Am I Bi? A Closer Look at Pan and Bisexuality

Feeling a little… confused? You’re not the only one. Questioning your sexuality is incredibly common and can happen at any point in life.

Unfortunately, the heteronormative society we live in falsely teaches many of us that these curiosities are bad and that we should suppress same-sex desire to adhere to social norms.

Misconceptions about bi and pansexuality prevail even in 2022. Some people even believe there’s no such thing as bisexuality, that you’re just experimenting or really gay but not ready to admit it. These views are homophobic and biphobic, and completely untrue. Luckily, LGBTQ+ activists are changing this.

So, are you wondering Am I bi? or curious to learn about the difference between pansexual and bisexual?

How to Know if You are Pan or Bi and What the Terms Actually Mean

What does bisexual mean?

Someone is bisexual if they identify themselves as having the potential to be attracted to someone of their own gender and someone of a different gender. These attractions, which can be emotional, sexual, or romantic, don’t have to happen at the same time or in the same way for someone to identify as bisexual.

Some falsely claim the ‘bi’ in bisexual means they are only attracted to people on the gender binary - male and female - and that the term reinforces this binary and excludes gender-nonconforming people.

This isn’t the case. Bisexuality means an individual can be attracted to their own gender, and other, multiple gender identities. Most modern people who identify as bisexual include gender-nonconforming people in the genders they can be attracted to.

Bisexuality can be sexual or romantic or both. It’s not all about sex, as some wrongly suppose.

What’s the difference between pansexual and bisexual?

This is a tricky one, so don’t worry if you’re not sure of the difference between pansexual and bisexual.

The terms pansexual and bisexual are sometimes used interchangeably, but for people who identify as one or the other, there is a difference.

Generally, a pansexual is someone who is attracted to people regardless of gender. The Greek root of ‘pan’ means ‘all’. Some pansexuals feel like gender isn’t a factor in their attraction to someone. There is more of an emphasis on gender fluidity and attraction being about an individual.

As you can see, the terms bisexual and pansexual mean something very similar. There isn’t a huge difference in the ways bi and pan people approach sex and relationships in terms of who they are drawn to.

The differing labels are more about which term feels right to each person. Neither term is more enlightened than the other.

How to know if you are pan or bi

Firstly, when it comes to how to know if you are pan or bi, it’s important to note that the sexual spectrum is fluid and the only important thing when it comes to self-identifying is self-identifying. If you choose to pick a label, pick the one that feels right to you, no matter what other people think.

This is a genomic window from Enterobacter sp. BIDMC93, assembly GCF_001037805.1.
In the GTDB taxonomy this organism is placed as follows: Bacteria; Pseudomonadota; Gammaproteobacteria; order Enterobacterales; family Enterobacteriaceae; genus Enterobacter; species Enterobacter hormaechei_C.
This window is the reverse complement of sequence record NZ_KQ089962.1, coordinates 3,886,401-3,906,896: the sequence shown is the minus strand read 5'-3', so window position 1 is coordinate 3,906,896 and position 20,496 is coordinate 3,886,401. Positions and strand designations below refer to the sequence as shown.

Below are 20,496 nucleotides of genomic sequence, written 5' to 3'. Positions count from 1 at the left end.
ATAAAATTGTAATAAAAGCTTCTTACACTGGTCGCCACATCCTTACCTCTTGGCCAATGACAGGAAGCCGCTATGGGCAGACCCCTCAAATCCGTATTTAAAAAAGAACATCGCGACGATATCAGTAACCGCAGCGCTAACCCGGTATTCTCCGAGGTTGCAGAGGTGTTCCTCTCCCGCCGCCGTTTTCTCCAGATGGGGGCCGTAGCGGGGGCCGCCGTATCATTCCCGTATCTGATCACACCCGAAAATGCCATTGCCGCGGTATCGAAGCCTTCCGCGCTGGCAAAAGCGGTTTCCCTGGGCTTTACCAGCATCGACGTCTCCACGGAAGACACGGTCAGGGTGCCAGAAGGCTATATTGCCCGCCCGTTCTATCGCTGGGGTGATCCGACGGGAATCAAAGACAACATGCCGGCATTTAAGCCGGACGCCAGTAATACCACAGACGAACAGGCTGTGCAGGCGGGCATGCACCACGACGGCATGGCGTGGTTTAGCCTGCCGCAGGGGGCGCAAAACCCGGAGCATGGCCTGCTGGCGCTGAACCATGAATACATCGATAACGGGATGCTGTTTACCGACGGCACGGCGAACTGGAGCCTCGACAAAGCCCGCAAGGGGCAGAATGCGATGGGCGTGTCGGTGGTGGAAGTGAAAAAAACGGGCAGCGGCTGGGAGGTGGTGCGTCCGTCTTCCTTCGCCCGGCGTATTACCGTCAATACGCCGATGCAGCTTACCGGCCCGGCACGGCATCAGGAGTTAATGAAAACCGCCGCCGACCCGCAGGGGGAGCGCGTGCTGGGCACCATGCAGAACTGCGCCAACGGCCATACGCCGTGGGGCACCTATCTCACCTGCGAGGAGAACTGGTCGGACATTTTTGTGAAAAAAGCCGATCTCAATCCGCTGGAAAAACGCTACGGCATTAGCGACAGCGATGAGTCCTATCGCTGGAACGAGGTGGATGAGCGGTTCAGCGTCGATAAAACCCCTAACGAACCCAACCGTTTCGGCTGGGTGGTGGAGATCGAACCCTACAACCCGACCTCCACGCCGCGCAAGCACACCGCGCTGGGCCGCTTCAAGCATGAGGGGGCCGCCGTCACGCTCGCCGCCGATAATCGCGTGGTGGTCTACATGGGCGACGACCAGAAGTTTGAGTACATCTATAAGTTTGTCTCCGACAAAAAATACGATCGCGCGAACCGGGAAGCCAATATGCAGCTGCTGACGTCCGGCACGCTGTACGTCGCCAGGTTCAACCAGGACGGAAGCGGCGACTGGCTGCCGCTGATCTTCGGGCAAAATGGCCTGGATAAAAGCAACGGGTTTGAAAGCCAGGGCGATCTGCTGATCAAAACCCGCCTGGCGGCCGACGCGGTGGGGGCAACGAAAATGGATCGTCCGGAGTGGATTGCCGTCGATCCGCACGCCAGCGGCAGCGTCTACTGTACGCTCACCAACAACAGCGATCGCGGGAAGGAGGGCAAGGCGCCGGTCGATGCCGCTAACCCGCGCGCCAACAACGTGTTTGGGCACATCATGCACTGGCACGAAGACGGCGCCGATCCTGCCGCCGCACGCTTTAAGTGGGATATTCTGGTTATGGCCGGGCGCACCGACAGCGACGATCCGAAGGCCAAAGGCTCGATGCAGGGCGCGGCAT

Also, you don’t have to pick one of these labels or ‘figure yourself out’ at any point. Your sexuality will probably change over time, and if you do pick a sexual orientation, you can change it whenever you want in accordance with how you feel.

How to know if you are pan or bi? Sure, there are tons of online quizzes claiming to figure out your sexuality for you - bisexual, pansexual, bicurious, heteroflexible, there are many sexuality terms… But it’s much better to talk it through and self-reflect.

Am I bi? Try saying to yourself ‘I am bisexual' or ‘I am pansexual’. How does it make you feel? Do you get a feeling of ‘Yep, that’s me!’? Do you feel excited? Comforted? Free? Do you feel good about yourself?

If your answer is yes, it’s a sign the term could be right for you, regardless of how you view the difference between pansexual and bisexual.

Start exploring bi or pansexuality 

If you think you want to start exploring your bi or pansexual side, consider these questions first: What am I attracted to in a person? What do I fantasize about? Do I have internal prejudices? What are they and how can I overcome them? What desires do I feel ready to act on?

If you’re in a hetero relationship, talk to your partner as you could open your relationship in a way that is comfortable for you both.

Talk to friends and people you feel comfortable with who already identify outside the hetero norm. Read articles and join online queer communities or meetups. Go to a queer club night or watch same-sex porn.

If you’re adventurous, go to a sex or play party, talk to people there about your desires and see how you feel kissing or hooking up with someone whose gender (if they have one) isn’t what you have gone for in the past.

And if the thought really excites you and you meet someone you like, ask them out!

Do things at your pace and in your own time. Am I bi? Your sexuality can be whatever you want it to be.